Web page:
Happily for computer gaming enthusiasts, there's no shortage of index-finger or thumb-numbing gaming hits specifically designed to keep the fun going for hours on end. Now, you'll also find hardware available to match, in the form of the ROG SpathaROG Gladius, and ROG Sica, professional gaming mice designed to go the distance, and last for years and years on end. (Among our favorite new features: swappable switches and a 20 million–click lifespan that'll see you through countless engagements, whether fragging your friends online, carving out virtual empires, or building an entire simulated civilization the likes of which the world has never seen.) Wondering which gaming hits offer the most value for your money, and which you're likely to log the most miles on while clocking in endless hours on these new hardware offerings? Check out our list of the 10 most replayable games of all time. You could literally spend years immersed in these babies, and still find new things to love, no matter how many times you keep coming back for more.

Diablo II (Blizzard Entertainment/Sierra Entertainment)

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Like fantasy role-playing games and atmospheric dungeon crawls? This all-time classic takes the best elements of both, and melds them with furious hack-and-slash-style action so brutal that it's guaranteed to put any mortal mouse to the test. Credit its click-happy blend of melee combat, spell-casting, and loot collection, as you follow a main quest (or dozens of optional side adventures) that sends you scurrying through a dungeon occupied by thousands of monstrous foes. Making the RPG more accessible — you essentially point and click your way through everything from moving to carving up opponents and solving epic quests — it also makes it far more entertaining. Still as playable today as the day it first shipped back in 2000, this one's a must-try if you're to call yourself a true PC role-playing fan.

 

Civilization V (Firaxis/2K Games)

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It's a simple formula: choose a civilization, decide whether you'll follow a path of trade or war to drive expansion, and build an empire designed to last for centuries. Although the premise of countless PC games, only this franchise — one of the field's earliest genre pioneers — has truly gone the distance and stood the test of time. Amazingly, its latest installment hasn't just carried the torch into the modern era, it continues to carry it as we speak, thanks to ongoing expansions and updates, which offer endless paths to victory. And while Civilization VI may be the latest, it's already a given fact: Civilization V will be a game that's still enjoyed for many years to come. Naturally, with a turn-based, click-heavy title like this, having a mouse that can stand up to the rigors of play, all the while keeping you comfortable as you carve out an armchair empire, is clearly a must.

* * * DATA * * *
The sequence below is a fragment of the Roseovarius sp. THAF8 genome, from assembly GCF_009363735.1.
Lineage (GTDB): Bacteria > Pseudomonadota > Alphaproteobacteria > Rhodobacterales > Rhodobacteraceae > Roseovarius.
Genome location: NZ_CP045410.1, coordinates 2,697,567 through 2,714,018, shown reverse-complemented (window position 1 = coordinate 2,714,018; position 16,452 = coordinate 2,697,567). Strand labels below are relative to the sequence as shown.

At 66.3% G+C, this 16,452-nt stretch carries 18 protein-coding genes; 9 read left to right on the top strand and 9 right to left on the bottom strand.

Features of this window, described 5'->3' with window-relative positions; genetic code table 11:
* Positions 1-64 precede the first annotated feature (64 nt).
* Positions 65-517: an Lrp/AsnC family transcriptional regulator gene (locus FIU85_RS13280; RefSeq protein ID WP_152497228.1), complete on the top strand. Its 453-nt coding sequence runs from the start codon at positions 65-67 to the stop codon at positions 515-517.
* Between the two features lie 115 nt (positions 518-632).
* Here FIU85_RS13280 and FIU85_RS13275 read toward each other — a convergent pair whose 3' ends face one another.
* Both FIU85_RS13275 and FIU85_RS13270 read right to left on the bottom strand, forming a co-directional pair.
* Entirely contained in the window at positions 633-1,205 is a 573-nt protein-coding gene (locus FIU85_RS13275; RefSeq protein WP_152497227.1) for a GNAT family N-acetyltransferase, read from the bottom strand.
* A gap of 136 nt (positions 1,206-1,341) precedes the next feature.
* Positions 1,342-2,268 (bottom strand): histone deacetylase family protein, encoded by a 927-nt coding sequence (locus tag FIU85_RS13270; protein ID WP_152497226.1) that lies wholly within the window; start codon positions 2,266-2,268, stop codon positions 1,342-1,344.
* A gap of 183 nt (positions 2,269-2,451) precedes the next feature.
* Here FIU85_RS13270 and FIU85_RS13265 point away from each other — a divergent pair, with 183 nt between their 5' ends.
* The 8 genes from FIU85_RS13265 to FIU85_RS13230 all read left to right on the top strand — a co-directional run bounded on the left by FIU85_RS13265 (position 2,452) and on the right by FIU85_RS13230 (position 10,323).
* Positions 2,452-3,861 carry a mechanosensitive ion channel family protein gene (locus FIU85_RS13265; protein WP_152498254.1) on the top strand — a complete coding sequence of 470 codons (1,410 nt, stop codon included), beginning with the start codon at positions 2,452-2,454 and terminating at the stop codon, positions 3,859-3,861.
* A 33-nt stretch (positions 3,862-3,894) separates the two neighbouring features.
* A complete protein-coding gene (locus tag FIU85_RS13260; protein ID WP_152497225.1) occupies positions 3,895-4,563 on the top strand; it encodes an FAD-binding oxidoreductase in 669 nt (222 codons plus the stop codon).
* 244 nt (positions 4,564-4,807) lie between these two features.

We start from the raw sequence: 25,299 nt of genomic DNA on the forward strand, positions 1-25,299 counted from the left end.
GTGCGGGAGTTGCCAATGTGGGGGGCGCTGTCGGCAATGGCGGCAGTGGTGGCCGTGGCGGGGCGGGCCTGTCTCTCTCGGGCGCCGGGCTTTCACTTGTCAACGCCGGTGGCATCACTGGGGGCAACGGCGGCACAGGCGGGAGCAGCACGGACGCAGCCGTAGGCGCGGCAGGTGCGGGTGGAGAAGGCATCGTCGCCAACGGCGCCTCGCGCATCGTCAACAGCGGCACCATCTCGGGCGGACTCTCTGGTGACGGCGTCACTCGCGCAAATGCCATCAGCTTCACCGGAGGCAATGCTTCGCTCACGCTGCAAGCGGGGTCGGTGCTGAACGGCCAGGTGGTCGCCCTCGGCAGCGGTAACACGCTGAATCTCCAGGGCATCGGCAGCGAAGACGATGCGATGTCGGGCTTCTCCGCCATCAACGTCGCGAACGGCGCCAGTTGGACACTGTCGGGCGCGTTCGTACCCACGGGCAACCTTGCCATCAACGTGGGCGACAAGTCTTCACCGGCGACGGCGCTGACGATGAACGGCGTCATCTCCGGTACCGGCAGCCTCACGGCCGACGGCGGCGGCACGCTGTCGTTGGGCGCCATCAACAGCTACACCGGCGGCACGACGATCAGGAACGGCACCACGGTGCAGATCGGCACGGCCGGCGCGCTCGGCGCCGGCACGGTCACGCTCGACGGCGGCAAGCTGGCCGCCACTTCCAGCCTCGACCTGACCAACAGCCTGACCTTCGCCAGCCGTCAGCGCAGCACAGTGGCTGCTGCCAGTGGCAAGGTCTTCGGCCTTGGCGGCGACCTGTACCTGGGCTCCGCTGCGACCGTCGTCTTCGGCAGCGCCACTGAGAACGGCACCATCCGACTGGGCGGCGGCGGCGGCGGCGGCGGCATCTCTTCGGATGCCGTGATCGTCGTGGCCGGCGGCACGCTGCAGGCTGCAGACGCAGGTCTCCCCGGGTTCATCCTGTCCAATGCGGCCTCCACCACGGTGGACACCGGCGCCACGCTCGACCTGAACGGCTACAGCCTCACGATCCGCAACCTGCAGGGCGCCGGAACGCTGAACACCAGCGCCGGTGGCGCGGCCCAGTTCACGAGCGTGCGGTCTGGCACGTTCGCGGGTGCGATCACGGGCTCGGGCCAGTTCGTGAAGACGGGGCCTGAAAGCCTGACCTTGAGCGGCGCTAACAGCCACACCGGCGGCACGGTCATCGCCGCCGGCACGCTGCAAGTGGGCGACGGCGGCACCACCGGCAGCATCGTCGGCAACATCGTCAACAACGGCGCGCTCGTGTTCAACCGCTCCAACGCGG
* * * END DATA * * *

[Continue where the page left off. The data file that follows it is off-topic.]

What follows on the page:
Rome: Total War (The Creative Assembly/SEGA)

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Rome wasn't built in a day, and this strategy-wargame can't easily be won in a day (or mastered even over the course of several thousand, for that matter). Credit an endlessly repayable — and endlessly engaging — game setup that offers both a turn-based grand strategic campaign and quick down-and-dirty real-time tactical battles that let you evoke your inner Caesar. Conquering the known world, and taking the fragile Roman Republic from its humble origins to the most powerful empire of its day, proves no easy feat. Happily, as you'll see, with the right amount of cunning, a slight taste for blood, and the ability to see ahead of rivals, you'll slowly but surely gain the skills needed join the ranks of Agrippa, Trajan, and Constantine. An instant hit with gaming fans, it's still being enjoyed by many to this day. Give it a whirl, and you'll quickly see why, as you crush, kill, and strategize your way to victory on the field of battle.